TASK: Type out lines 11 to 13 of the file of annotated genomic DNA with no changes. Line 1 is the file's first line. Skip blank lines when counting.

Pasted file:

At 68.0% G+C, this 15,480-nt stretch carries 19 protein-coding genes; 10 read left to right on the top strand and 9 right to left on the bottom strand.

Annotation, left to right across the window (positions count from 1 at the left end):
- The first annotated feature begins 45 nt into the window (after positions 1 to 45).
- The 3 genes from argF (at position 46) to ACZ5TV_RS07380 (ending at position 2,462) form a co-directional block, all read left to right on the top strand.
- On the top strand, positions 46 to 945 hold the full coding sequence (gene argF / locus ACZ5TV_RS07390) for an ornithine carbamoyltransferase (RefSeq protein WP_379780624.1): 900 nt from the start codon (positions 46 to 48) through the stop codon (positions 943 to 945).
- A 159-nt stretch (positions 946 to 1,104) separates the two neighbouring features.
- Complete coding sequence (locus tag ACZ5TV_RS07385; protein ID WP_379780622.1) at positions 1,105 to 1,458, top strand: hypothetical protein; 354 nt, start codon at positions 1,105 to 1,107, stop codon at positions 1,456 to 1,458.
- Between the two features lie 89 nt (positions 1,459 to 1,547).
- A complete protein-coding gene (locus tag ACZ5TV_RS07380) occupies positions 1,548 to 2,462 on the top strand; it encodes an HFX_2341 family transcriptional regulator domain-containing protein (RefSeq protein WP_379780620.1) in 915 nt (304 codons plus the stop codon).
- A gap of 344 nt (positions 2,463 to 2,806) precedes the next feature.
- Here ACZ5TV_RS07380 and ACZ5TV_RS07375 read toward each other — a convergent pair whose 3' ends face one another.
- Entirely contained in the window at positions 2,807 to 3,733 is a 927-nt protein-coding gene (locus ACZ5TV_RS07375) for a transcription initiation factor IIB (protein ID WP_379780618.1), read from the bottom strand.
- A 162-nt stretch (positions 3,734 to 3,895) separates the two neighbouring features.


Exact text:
- Here ACZ5TV_RS07380 and ACZ5TV_RS07375 read toward each other — a convergent pair whose 3' ends face one another.
- Entirely contained in the window at positions 2,807 to 3,733 is a 927-nt protein-coding gene (locus ACZ5TV_RS07375) for a transcription initiation factor IIB (protein ID WP_379780618.1), read from the bottom strand.
- A 162-nt stretch (positions 3,734 to 3,895) separates the two neighbouring features.